In his introduction to Picnic at Hanging Rock, a new co-production with Australia’s Black Swan State Theatre Company and Malthouse Theatre, the Lyceum’s Artistic Director David Greig urges us to ‘huddle round the theatrical campfire.’ It is these hearkenings to the primitive and the primeval that makes the Lyceum’s retelling so spine-tinglingly effective.
Adapted from Joan Lindsay’s 1977 novel – a story now elevated to status of an urban legend buried like a prescient hatchet deep in the Australian psyche – Picnic at Hanging Rock tells of the disappearance of three schoolgirls and their teacher in 1900, during a day out at the titular and ominous Hanging Rock, Victoria. Spooling through time, space and the razed minds of those left behind, the girls’ vanishing summons a larger horror: the violent struggle to civilise an unknowable land, and the malleable, myriad definitions of freedom.
In its simplest form, this production of Picnic is a storytelling. Five actors populate the stage in generic schoolgirl uniform, and relate the tale of Hanging Rock to us as if reading from an auto-cue above our heads, barely interacting with each other, surrounded by a dark wall that suggests both containment and wilderness. In horror though, less is often more, and through these five exhilarating performers, the audience find themselves hooked and breathless, hypnotised almost – just like the girls of 1900 as they climbed towards their deaths.
Tom Wright’s script is lyrical and minimalist, carrying us along in its cold, sucking eddy for an increasingly oppressive hour and a half. His writing is crafted so exquisitely we almost forget about it – the beating of our hearts becomes all; the nervous peering of our eyes; our bodies, frozen and hoping to remain unseen in the darkness of the auditorium.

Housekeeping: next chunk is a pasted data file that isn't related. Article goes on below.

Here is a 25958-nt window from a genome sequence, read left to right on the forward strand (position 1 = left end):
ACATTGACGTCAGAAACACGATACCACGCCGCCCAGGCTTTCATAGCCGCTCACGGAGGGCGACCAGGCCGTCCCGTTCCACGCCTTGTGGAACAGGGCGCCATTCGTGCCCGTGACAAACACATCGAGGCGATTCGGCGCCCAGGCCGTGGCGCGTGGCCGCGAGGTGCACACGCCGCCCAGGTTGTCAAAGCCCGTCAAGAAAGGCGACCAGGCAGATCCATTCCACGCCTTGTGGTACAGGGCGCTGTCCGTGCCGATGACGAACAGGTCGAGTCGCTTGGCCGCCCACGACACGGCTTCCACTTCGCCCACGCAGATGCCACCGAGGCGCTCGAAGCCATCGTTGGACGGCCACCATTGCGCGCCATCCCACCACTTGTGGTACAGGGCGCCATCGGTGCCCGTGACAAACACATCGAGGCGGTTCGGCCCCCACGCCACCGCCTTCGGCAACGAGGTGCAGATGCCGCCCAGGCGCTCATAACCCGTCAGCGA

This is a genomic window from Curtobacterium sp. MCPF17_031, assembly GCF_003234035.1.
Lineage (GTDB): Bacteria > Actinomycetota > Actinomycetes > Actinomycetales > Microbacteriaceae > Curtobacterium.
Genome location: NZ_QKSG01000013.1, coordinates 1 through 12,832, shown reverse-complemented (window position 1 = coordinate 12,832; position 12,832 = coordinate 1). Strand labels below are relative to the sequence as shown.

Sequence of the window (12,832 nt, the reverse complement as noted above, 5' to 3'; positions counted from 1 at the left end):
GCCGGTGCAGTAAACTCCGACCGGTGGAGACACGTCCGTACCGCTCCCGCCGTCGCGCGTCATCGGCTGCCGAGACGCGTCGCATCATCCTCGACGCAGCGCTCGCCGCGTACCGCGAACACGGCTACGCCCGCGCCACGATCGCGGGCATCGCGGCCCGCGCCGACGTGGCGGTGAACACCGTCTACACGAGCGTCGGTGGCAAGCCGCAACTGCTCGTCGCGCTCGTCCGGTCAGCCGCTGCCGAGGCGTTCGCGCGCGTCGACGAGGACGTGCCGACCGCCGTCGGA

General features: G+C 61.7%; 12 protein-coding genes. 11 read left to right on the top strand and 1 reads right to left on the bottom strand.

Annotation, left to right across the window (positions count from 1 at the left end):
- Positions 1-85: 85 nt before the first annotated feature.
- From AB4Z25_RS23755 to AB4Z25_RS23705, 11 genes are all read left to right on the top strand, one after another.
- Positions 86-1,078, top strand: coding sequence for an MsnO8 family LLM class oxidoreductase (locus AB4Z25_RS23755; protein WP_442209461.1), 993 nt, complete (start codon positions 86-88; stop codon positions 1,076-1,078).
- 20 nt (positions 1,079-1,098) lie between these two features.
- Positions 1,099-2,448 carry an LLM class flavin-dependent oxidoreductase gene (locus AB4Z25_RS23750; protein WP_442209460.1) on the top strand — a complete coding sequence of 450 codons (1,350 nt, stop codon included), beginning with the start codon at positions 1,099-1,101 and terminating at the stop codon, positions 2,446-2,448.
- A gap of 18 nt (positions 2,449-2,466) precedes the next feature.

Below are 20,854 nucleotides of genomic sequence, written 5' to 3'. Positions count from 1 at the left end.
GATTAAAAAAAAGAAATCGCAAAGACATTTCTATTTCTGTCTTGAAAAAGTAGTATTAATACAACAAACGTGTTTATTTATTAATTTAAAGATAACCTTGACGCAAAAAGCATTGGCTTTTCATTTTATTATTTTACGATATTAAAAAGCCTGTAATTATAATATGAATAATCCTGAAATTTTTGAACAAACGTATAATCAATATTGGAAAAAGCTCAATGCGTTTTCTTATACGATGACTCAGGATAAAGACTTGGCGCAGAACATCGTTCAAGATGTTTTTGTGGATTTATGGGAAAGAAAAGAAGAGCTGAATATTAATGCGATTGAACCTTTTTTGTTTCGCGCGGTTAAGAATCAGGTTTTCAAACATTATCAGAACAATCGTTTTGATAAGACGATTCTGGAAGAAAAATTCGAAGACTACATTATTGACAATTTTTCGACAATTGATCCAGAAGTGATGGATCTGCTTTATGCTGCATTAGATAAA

Providing traces of the monster that stalks us, Ash Gibson Greig’s soundscape turns the bird-calls of the Australian outback feral and threatening, creeping into our heads and making the hairs on our arms stand on end. It’s the breathing of the untameable Australia that crouches at the very back of the Lyceum stage, barely visible but always threatening, thrusting it’s bulk and its horror against the porous, ineffectual walls of civilisation. Everything about Zoe Atkinson’s stark, surrealist design exists for the audience to project our fears onto; our most primitive terrors of the dark and the unknown. The only special effect in use here is the juxtaposition of light and dark – almost everything else is left to the audience, and the result is genuinely terrifying.
The performances from the five actors (Harriet Gordon-Anderson, Arielle Gray, Amber McMahon, Elizabeth Nabben and Nikki Shields) carry the same sense of hyper-reality. Every word and moment is measured and resonant. The entire cast is devastatingly present as they recount the story, until eventually they seem almost possessed by the missing girls, characters seeping between them, batted around the stage like cricket balls. In the story as onstage, they are everyone and no-one; everywhere and nowhere. But the real triumph is how Director Matthew Lutton moulds a performance that allows the audience’s experience to mimic that of the performers’ onstage, and blur the line between the fear experienced by the characters and that we experience trapped in the auditorium.
Together, these expertly wielded theatrical elements create an atmosphere that is both visually and psychologically bludgeoning. The production chillingly recreates the stark, clam incongruity of the nightmare. Horror and grief seep, slither, crawl and loom over every moment.
The most primitive and petrifying of our fears made manifest onstage, Picnic at Hanging Rock is an absolute triumph of the dual power of theatre and horror to manipulate our realities and leave us haunted not by ghosts, but by our own imaginations.
Picnic at Hanging Rock is on at the Lyceum in Edinburgh until 28 January 2017. Click here for more details.